The Schengen Agreement is one of the most important international agreements that ensure open borders across participating countries, including the UK. However, following the Brexit referendum, the UK’s relationship with the Schengen Agreement has changed significantly, leading many to wonder when the UK left the Schengen Agreement.
The Schengen Agreement was signed in 1985 and was formed as an agreement between a total of 26 European countries, including most EU states and four other countries. Through the agreement, participating countries aimed to promote the free movement of people across borders without the need for passports and visa requirements.
However, the UK was never a full member of the Schengen Agreement, despite being a member of the European Union since 1973. Instead, the UK was granted an opt-out from the agreement and maintained its own borders and visa requirements.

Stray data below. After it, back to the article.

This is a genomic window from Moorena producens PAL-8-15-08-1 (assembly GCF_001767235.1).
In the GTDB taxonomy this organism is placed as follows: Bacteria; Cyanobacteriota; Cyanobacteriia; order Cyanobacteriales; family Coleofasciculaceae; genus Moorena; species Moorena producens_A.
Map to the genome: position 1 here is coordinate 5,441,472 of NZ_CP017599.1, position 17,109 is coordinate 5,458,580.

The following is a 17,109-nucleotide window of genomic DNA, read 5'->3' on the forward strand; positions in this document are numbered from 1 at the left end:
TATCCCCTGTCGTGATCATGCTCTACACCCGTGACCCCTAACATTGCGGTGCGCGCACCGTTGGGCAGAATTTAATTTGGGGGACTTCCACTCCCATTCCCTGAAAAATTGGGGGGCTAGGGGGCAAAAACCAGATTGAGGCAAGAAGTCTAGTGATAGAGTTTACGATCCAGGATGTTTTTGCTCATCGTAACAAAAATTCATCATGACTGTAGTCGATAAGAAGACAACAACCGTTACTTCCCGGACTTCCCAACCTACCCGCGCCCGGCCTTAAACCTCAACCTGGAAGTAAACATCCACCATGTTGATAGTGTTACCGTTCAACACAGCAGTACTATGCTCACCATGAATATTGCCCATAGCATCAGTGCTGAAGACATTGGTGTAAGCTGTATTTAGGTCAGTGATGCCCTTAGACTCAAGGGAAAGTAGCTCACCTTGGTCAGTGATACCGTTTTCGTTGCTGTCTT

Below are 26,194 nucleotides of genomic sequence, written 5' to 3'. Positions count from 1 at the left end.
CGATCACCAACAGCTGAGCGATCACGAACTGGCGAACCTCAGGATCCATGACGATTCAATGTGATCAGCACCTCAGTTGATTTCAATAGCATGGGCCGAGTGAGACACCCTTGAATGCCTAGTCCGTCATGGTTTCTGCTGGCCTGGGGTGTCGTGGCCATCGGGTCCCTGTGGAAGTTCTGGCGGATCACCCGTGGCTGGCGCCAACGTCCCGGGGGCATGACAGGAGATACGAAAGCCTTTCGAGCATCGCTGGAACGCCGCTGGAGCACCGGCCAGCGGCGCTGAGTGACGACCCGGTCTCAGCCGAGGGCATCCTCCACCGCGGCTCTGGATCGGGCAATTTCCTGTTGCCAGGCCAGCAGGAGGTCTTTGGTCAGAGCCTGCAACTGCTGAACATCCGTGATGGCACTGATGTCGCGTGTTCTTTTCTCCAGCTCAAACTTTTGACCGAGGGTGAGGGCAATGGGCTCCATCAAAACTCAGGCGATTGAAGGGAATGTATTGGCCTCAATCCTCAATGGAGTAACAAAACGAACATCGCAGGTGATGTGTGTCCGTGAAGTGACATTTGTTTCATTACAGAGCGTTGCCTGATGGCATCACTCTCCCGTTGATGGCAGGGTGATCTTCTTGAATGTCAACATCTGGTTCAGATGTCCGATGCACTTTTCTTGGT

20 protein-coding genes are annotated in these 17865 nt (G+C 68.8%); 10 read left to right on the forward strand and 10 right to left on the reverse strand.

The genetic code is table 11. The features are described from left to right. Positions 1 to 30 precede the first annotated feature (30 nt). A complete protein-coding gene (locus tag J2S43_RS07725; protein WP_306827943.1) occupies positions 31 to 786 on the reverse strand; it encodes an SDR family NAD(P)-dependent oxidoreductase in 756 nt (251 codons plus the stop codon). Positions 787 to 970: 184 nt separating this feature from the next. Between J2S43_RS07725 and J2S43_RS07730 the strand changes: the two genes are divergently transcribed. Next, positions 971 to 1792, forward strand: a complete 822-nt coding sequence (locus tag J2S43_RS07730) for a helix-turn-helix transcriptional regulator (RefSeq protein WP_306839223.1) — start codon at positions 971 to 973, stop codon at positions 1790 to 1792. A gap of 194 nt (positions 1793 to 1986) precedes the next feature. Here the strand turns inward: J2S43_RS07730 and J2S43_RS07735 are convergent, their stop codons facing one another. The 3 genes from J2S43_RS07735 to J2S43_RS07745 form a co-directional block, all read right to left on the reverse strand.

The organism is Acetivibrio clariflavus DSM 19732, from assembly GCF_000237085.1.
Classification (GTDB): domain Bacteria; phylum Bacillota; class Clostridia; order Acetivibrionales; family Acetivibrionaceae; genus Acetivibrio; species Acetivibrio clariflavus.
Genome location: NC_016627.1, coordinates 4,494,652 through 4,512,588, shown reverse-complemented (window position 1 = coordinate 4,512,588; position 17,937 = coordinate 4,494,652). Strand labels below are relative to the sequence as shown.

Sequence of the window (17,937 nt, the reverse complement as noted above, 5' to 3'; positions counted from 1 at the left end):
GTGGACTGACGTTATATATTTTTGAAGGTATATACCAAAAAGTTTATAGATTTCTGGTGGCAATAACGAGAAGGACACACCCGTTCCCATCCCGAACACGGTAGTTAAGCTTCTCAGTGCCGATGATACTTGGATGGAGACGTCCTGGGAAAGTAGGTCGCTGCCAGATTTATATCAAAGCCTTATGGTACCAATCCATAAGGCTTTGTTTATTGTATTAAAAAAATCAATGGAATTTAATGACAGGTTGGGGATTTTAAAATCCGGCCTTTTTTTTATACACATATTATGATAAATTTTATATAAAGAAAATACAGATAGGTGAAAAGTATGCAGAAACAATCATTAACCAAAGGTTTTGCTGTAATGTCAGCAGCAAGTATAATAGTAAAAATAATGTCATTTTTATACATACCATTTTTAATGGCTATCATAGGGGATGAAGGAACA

Following the Brexit referendum in 2016, the UK officially left the European Union on January 31, 2020. As a result, the UK is no longer a member of the Schengen Agreement, and there is a need for passports and visa requirements for traveling across UK borders.
While the UK’s departure from the Schengen Agreement has had a significant impact, it has not disrupted the UK’s long-standing relationship with Europe. The UK continues to maintain healthy relationships with its European neighbors, including close trade ties, despite the new changes.
In conclusion, the UK left the Schengen Agreement officially on January 31, 2020, following the Brexit referendum. As a result, there is a need for passports and visa requirements to travel across UK borders, which has led to significant changes in immigration and travel policies. However, the UK continues to maintain good relationships with its European neighbors, ensuring ongoing cooperation and collaboration across a range of areas.